IT Conversations News: March 6, 2006

(Hear the MP3 version with additional commentary in beautiful monophonic audio.)

New Programs Last Week

Here are the programs we’ve published in the last week, ranked in increasing order of listener ratings.

  • Andy Brown – Adopting SOA at Merrill Lynch (rated 3.2 by our listeners) SOA is "the next big thing" and although everyone uses the term SOA, everyone means something different. For Andy Brown of Merrill Lynch, it is a framework architecture and a way of thinking. At the InfoWorld SOA Executive Forum, he argues that "SOA provides an integrated architecture that empowers us to deliver client focused solutions," and explains how Merrill Lynch is leveraging the power of SOA.
  • Rickard Oste – Food Chemistry (3.2) On this week’s BioTech Nation, Dr. Moira Gunn speaks with Dr. Rickard Oste, professor of Food Chemistry at Lund University. He tells us how to turn oats into oak milk. You don’t just add water — that would be gruel. You’ve got to know your food chemistry!
  • Paul Levine – The Architecture of Participation (3.5) The "architecture of participation" is a key theme in the evolution of location- enabled services. Paul Levine – General Manager of Local for Yahoo! – reveals how his company is encouraging users, merchants, developers, and publishers to participate in Yahoo!’s local services and contribute to a grand strategy of expanding the sum of human knowledge.
  • Larry’s World – Mashups (3.5) Mashups are a good example of what some Internet insiders are calling "Web 2.0," a relatively undefined term that sort of means something like the Web serving as a platform with sites that take advantage of — among other things — user supplied content. The best place to find mashups is at programmableweb.com which currently lists more than 450 mashups, 50 of which are classifies as "popular." Larry Magid speaks with three mashup site pioneers.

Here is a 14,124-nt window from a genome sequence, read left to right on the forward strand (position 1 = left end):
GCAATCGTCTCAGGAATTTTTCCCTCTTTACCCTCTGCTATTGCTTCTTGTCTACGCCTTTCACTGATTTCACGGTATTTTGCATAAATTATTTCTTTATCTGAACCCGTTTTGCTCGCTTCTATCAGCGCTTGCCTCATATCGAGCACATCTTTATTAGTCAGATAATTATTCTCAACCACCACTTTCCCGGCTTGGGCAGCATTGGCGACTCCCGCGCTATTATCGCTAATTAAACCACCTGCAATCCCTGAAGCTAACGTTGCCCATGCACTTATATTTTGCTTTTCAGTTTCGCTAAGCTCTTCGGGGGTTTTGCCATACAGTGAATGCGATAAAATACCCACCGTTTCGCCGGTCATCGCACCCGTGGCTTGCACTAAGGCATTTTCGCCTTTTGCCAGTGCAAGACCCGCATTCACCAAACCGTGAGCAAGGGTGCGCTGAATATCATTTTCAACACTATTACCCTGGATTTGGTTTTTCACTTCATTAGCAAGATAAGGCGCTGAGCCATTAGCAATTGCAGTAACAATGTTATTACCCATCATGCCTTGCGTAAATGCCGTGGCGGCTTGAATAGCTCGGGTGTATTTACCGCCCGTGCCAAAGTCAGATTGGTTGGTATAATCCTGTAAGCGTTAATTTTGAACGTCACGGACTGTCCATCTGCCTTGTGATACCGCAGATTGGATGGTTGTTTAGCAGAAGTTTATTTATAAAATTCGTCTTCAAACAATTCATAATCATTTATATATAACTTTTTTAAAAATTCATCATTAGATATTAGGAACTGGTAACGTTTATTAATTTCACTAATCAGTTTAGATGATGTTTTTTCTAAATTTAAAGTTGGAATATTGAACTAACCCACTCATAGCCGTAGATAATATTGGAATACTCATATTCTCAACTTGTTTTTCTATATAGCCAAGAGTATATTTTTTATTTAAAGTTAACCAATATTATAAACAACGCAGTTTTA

• Timothy Zahn – The Star Wars Novels (3.8) Dr. Moira Gunn interviews sci-fi writer Timothy Zahn, author of "Star Wars — Outbound Flight." He talks about writing the official Star Wars novels and tells us what it’s like to see the occasional inclusion of his work in the Star Wars movies.
  • Ludo Oelrich – A Public-Private Partnership that Works (4.0) Ludo Oelrich is the Director of "Moving the World" a partnership between TNT and World Food Program. Speaking at the Effective Disruption Management Seminar convened by the Stanford Graduate School of Business last September he explains how the benefits of this association play out both ways.
  • Nic Dunlop – Finding the Khmer Rouge (4.4) Moira also speaks with author and photojournalist Nic Dunlop, author of "The Lost Executioner — A Journey to the Heart of the Killing Fields." He sought out and found the head of the notorious Khmer Rouge secret police, and he tells us how it happened.

The O’Reilly Pick of the Week:

This week’s IT Conversations/O’Reilly Pick of the Week is from 2004:

  • Janine Benyus – Bio Mimicry Biomimicry: It’s the conscious emulation of life’s genius. Janine Benyus is a life sciences writer and author of six books, including her latest — Biomimicry: Innovation Inspired by Nature. In Biomimicry, she names an emerging science that seeks sustainable solutions by mimicking nature’s designs and processes (e.g., solar cells that mimic leaves, agriculture that looks like a prairie, business that runs like a redwood forest).

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